Let’s learn about the International Week of the Deaf and International Day of Sign Languages

Hearing loss is very common, as per WHO estimates, India is home to over 60 million people, who are suffering from Significant Auditory Impairment.  Milder degrees of hearing loss and unilateral (one-sided) hearing loss affect an even more significant percentage of our population, making it difficult for them to hear conversational speech or loud noises.

What causes Hearing loss?

Although hearing difficulties can be experienced at various times during one’s life, people are most vulnerable to their impacts during critical life stages, which include-

Hearing Loss during Prenatal Stage

  • Genetic factors that lead to hereditary and non-hereditary hearing loss.
  • Intrauterine infections like rubella and cytomegalovirus infection can cause ear damage.

Antenatal Hearing Loss

  • Low levels of oxygen at birth (birth asphyxia)
  • Low weight at birth
  • Severe jaundice during the neonatal stage (Hyperbilirubinemia)

Hearing Loss during Childhood and Adolescence 

  • Chronic ear infections
  • Inflammation caused by infection (Meningitis)
  • Fluid deposits in the ear

Hearing Loss during Adulthood and Old Age 

  • Chronic diseases
  • Smoking
  • Otosclerosis
  •  Aging-related gradual hearing loss caused by prolonged exposure to loud noise
International Week of the Deaf 
There are more than 70 million deaf people on the globe, according to the World Federation of the Deaf, more than 80% of these Deaf People primarily live-in underdeveloped countries, speaking more than 300 unique sign languages altogether. Since 2009, the International Week of the Deaf has been observed annually during the whole last week of September worldwide. Every year during this week, we gather together to spread awareness of the communities, traditions, and sign languages which is helping people with hearing impairment.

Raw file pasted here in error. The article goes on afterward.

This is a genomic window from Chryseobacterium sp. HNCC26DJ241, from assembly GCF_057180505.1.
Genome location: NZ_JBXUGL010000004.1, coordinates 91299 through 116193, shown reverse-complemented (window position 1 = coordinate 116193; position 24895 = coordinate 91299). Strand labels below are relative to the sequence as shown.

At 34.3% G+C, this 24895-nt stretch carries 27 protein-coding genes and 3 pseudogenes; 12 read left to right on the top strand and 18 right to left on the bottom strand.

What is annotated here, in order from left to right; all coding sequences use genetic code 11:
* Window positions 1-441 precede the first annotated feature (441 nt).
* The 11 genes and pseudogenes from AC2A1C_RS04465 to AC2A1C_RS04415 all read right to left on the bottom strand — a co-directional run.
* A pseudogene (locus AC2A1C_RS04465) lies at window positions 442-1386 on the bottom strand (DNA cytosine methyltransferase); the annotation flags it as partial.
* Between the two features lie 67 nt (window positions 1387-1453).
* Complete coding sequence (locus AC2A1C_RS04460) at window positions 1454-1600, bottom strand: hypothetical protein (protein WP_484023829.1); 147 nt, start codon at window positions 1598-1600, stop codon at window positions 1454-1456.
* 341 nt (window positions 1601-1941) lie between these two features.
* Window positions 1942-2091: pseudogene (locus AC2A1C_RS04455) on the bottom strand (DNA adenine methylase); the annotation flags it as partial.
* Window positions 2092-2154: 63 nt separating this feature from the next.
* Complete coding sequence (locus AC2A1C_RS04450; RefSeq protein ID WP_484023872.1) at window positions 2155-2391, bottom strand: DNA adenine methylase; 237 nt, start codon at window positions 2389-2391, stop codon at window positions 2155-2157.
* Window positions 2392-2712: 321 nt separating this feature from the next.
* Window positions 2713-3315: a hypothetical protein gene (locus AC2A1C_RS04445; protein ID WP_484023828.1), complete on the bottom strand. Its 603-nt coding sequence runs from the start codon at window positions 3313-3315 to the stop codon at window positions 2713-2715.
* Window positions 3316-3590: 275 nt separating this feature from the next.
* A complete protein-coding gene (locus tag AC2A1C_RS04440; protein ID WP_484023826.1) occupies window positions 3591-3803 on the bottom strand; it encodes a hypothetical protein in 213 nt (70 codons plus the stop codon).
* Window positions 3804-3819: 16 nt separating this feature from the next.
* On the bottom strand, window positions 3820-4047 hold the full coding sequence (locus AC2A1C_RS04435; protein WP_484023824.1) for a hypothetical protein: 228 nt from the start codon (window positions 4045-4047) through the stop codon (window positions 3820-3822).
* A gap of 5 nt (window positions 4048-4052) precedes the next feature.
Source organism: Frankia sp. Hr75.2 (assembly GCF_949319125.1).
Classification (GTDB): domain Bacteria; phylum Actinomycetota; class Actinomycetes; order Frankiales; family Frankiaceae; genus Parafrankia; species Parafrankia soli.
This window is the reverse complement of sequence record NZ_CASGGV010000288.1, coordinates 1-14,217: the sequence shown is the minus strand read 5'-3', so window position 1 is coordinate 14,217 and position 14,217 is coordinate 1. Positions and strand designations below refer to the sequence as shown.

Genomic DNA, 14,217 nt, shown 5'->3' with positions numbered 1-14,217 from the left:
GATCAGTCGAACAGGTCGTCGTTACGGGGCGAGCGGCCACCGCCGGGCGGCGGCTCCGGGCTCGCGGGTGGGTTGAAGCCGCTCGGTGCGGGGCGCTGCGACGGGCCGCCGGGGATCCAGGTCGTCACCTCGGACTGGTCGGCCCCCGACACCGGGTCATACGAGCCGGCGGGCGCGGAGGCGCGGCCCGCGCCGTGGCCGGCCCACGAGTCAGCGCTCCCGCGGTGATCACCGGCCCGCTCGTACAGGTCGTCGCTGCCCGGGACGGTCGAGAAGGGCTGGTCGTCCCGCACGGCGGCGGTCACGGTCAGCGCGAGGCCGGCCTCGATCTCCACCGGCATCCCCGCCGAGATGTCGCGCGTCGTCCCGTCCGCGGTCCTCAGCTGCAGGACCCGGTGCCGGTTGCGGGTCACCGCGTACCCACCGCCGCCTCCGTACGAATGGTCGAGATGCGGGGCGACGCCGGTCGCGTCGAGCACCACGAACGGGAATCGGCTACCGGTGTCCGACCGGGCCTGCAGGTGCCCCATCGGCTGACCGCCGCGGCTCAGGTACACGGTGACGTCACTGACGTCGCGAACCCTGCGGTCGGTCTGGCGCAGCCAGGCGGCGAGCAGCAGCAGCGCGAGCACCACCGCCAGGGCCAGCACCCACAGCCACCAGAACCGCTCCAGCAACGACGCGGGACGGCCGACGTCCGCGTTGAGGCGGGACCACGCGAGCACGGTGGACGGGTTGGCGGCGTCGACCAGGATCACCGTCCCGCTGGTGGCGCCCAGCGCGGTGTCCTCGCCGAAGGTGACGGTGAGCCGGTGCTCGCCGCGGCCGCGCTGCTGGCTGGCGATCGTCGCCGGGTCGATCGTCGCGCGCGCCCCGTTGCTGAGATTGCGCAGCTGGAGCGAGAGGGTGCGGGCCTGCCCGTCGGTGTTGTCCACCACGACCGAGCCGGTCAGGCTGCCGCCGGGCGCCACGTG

Communicating with the Deaf

A sign language that includes hand signals, gestures, facial expressions, and body language is the best means to converse with deaf or hard-of-hearing people. There is no universally accepted sign language. Sign languages, like spoken languages, evolved naturally when different groups interacted with one another, resulting in a wide range of variants. There are between 130-300 different varieties of sign languages in use now all over the world.

Let’s know more about the most commonly used sign language around the world-

Sign Languages Across the World

Surprisingly, most countries with a commonly used spoken language do not always share a common sign language. Like for instance, sign language nomenclature adopts three types of English -ASL (American Sign Language), BSL (British Sign Language), and Auslan (Australian Sign Language).

International Day of Sign Languages 
Every year on September 23, the International Day of Sign Languages is commemorated to raise awareness about the relevance of sign language and the human rights of the deaf. The World Federation of the Deaf has declared “We Sign for Human Rights” as the theme for 2021, underlining how the deaf and the people who can hear, from across the world can strive to learn sign languages and promote their adoption in all walks of life.

Sign language is the primary means of communication for the Deaf and the Hard-of-Hearing community; however, it can also benefit other communities.

Autism, Apraxia of speech, Cerebral Palsy, and Down Syndrome are all conditions that make it difficult for people to communicate verbally. Many children with disabilities, particularly Autism Spectrum Disorder (ASD), have shown that practicing sign language instead of or in addition to spoken language improves their communication with others.

Hearing Loss Care with Gigadocs

Deaf people who communicate using sign language may find it difficult to express themselves within the healthcare system. This might deprive them of vital health information and expert medical care.

Gigadocs provides digital consultation services for all hearing impaired healthcare needs, at their convenience, at their home. With the help of a caregiver or interpreter, they can use the Gigadocs app to get healthcare for chronic and non-chronic diseases, seasonal infections, and general well-being, such as contacting a nutritionist or physiotherapists.

Download the Gigadocs App from-

To know more and schedule a Virtual Consultation demo, e-mail, at info@gigadocs.com

Related Posts

Begin typing your search term above and press enter to search. Press ESC to cancel.

Back To Top